Motesanib diphosphate in progressive differentiated thyroid cancer.
ABSTRACT Background The expression of vascular endothelial growth factor (VEGF) is characteristic of differentiated thyroid cancer and is associated with aggressive tumor behavior and a poor clinical outcome. Motesanib diphosphate (AMG 706) is a novel oral inhibitor of VEGF receptors, platelet-derived growth-factor receptor, and KIT. Methods In an open-label, single-group, phase 2 study, we treated 93 patients who had pro- gressive, locally advanced or metastatic, radioiodine-resistant differentiated thyroid cancer with 125 mg of motesanib diphosphate, administered orally once daily. The primary end point was an objective response as assessed by an independent radio- graphic review. Additional end points included the duration of the response, pro- gression-free survival, safety, and changes in serum thyroglobulin concentration. Results Of the 93 patients, 57 (61%) had papillary thyroid carcinoma. The objective re- sponse rate was 14%. Stable disease was achieved in 67% of the patients, and stable disease was maintained for 24 weeks or longer in 35%; 8% had progressive disease as the best response. The Kaplan-Meier estimate of the median duration of the response was 32 weeks (the lower limit of the 95% confidence interval (CI) was 24; the upper limit could not be estimated because of an insufficient number of events); the estimate of median progression-free survival was 40 weeks (95% CI, 32 to 50). Among the 75 patients in whom thyroglobulin analysis was performed, 81% had decreased serum thyroglobulin concentrations during treatment, as compared with baseline levels. The most common treatment-related adverse events were diarrhea (in 59% of the patients), hypertension (56%), fatigue (46%), and weight loss (40%). Conclusions Motesanib diphosphate can induce partial responses in patients with advanced or metastatic differentiated thyroid cancer that is progressive. (ClinicalTrials.gov number, NCT00121628.)
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ABSTRACT: This paper presents a novel pipeline leak detection scheme based on gradient and slope turns rejection (GSTR). Instead of monitoring the pipeline under constant working pressure, GSTR introduces a new testing method which obtains data during the transient periods of different working pressures. A novel pipeline leak detection method based on those transient data without failure history is proposed. Wavelet packet analysis (WPA) is applied to extract features which capture the dynamic characteristics from the non-stationary pressure data. Principal component analysis (PCA) is used to reduce the dimension of the feature space. Gaussian mixture model (GMM) is utilized to approximate the density distribution of the lower-dimensional feature space which consists of the major principal components. Bayesian information criterion (BIC) is used to determine the number of mixtures for the GMM and a density boosting method is applied to achieve better accuracy of the distribution estimation. An experimental case study for oil pipeline system is used as an example to validate the effectiveness of the proposed method.Journal of Loss Prevention in the Process Industries 01/2012; · 1.35 Impact Factor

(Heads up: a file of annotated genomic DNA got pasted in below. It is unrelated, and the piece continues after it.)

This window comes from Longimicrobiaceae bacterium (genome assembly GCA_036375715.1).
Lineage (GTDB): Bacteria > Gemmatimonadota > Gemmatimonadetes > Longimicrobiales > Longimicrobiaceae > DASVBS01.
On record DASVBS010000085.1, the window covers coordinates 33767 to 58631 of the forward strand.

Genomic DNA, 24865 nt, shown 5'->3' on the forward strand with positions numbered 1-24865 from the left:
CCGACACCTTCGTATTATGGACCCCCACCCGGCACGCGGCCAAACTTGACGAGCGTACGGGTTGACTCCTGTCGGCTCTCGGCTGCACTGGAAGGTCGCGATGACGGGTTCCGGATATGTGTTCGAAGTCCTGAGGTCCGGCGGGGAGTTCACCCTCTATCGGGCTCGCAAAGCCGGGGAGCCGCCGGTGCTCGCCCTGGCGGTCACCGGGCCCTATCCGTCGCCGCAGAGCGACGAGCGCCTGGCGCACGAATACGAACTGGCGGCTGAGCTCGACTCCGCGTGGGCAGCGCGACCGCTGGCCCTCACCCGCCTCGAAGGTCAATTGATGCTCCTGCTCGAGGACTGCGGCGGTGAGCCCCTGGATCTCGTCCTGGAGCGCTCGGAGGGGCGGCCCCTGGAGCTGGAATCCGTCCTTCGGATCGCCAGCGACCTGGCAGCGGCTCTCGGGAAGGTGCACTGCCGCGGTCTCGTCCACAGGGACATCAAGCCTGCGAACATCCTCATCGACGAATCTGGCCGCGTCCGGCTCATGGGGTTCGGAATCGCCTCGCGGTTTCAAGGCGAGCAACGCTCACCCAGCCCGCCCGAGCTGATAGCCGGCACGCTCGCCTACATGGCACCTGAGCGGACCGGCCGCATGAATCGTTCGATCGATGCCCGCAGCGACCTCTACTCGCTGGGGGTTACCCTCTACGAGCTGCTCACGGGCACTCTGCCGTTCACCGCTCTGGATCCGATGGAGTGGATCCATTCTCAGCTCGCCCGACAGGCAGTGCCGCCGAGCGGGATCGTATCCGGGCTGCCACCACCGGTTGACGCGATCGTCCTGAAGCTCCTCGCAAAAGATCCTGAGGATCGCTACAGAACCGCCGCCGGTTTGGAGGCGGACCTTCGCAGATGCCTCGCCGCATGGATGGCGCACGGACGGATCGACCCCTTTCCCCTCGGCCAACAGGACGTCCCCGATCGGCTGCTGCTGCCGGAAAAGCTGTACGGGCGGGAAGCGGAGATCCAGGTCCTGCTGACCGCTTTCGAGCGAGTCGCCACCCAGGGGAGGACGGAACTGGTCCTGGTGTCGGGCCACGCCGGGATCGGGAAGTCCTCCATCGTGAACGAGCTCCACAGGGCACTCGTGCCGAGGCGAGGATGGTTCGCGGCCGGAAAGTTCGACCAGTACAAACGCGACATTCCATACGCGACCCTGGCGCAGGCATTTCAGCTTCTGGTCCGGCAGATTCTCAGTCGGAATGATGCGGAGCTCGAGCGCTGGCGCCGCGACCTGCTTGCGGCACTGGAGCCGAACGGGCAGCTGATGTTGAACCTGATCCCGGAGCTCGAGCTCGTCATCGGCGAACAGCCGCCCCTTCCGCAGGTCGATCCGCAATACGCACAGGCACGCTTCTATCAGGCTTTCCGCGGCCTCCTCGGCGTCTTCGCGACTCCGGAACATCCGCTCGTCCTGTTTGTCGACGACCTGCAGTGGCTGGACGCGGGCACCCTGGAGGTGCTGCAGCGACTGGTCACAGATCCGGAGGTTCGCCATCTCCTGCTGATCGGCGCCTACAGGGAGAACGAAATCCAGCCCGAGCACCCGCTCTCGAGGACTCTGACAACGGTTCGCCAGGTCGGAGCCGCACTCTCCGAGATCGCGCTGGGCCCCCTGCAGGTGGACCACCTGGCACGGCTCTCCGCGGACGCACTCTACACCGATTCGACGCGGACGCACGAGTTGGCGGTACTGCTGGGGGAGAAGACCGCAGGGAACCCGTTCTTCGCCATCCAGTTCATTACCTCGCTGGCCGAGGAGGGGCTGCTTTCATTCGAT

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ABSTRACT: Thyroid cancer is one of the most rapidly increasing cancers in many countries. Although most thyroid cancers are differentiated cancers and easily treated with radioiodine (RI), a portion of differentiated and undifferentiated cancers is refractory not only to RI therapy, but also to radiotherapy and chemotherapy. Thus, various alternative therapies have been tested in RI-refractory thyroid cancers. These alternative therapies include two major categories: redifferentiation therapy and recent molecular target therapy. Several clinical trials have investigated these therapies. They demonstrated potential effects of the therapies, although the results have been somewhat limited so far. Thus, the future strategy for undifferentiated thyroid cancers will involve individualized, lesion-specific, and combined therapy. In this review, the basic mechanism of each redifferentiation and molecular target therapy is discussed, and results of recent clinical trials using these therapeutic agents are summarized.Nuclear Medicine and Molecular Imaging. 12/2011; 45(4).